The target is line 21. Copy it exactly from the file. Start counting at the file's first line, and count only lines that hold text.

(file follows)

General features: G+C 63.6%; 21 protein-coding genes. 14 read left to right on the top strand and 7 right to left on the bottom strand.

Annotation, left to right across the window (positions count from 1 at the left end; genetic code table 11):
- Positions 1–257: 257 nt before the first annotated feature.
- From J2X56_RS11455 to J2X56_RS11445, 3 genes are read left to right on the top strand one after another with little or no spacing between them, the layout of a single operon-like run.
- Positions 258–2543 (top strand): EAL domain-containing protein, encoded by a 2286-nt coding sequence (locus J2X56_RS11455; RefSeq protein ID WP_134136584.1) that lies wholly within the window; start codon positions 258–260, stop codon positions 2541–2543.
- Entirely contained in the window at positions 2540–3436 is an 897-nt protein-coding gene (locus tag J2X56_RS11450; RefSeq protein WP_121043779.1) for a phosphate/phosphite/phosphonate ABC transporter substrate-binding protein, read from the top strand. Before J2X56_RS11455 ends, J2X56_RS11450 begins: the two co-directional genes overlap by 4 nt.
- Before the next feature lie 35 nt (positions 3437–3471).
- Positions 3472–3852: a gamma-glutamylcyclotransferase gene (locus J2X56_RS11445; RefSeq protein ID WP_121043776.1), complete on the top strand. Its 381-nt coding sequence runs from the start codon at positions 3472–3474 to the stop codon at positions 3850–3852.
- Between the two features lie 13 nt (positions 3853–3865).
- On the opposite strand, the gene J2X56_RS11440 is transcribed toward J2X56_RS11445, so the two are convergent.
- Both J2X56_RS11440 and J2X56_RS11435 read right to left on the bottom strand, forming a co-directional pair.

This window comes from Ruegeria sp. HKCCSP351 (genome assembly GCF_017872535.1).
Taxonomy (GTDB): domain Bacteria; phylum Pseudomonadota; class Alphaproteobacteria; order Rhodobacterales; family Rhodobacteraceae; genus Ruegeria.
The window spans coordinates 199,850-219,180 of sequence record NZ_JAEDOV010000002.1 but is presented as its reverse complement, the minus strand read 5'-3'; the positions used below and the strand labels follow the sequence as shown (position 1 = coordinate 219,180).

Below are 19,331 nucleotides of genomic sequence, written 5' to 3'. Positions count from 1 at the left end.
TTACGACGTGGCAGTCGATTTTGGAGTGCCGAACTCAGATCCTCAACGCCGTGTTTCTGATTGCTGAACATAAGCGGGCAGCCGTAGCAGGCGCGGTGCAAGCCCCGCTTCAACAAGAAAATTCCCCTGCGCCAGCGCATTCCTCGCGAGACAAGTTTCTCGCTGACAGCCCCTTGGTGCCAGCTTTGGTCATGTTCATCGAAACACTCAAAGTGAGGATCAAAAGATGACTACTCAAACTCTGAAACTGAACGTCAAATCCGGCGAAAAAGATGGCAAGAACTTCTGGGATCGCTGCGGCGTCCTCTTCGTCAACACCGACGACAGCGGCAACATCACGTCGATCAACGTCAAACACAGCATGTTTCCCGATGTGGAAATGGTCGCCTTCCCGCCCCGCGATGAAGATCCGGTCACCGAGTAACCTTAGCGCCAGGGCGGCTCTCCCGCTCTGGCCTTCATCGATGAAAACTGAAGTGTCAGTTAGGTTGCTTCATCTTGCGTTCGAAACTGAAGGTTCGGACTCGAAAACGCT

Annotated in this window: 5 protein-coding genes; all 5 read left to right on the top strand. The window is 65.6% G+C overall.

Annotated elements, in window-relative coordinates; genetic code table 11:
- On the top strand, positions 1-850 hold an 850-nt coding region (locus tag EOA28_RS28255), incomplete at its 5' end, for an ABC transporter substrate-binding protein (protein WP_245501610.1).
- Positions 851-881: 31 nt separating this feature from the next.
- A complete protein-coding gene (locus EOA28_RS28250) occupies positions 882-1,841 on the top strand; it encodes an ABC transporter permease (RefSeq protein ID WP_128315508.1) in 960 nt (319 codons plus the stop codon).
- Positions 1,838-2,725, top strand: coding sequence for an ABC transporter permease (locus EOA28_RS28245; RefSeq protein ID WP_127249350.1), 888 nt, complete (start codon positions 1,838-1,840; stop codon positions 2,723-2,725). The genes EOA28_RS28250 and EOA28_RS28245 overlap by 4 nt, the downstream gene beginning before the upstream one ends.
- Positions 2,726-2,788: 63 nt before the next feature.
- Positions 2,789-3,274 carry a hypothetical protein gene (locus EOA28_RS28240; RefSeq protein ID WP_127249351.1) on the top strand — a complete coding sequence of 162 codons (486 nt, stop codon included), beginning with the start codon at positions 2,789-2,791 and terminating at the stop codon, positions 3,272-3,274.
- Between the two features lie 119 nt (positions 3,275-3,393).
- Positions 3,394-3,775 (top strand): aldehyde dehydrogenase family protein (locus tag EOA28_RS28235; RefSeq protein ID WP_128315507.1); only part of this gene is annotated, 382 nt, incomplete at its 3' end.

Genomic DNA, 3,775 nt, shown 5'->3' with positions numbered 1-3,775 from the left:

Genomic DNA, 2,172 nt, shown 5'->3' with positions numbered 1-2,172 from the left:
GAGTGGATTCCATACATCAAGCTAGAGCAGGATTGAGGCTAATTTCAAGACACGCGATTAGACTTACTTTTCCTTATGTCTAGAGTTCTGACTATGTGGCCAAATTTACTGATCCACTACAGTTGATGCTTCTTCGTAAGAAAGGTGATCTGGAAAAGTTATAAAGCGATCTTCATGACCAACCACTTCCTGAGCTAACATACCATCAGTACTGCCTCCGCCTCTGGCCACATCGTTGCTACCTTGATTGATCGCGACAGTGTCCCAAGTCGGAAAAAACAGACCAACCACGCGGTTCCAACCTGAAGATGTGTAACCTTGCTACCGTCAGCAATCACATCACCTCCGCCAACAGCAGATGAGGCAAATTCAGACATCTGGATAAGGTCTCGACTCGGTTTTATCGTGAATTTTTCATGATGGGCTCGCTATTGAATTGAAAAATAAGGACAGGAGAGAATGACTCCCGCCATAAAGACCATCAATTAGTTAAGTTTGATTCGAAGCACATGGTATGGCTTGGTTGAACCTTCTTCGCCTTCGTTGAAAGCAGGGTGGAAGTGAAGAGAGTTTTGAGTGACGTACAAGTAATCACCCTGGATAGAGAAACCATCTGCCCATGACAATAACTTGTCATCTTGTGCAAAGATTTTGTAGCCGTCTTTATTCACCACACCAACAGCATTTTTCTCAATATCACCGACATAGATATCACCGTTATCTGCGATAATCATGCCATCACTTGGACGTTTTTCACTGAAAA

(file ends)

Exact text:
- A complete protein-coding gene (locus EOA28_RS28250) occupies positions 882-1,841 on the top strand; it encodes an ABC transporter permease (RefSeq protein ID WP_128315508.1) in 960 nt (319 codons plus the stop codon).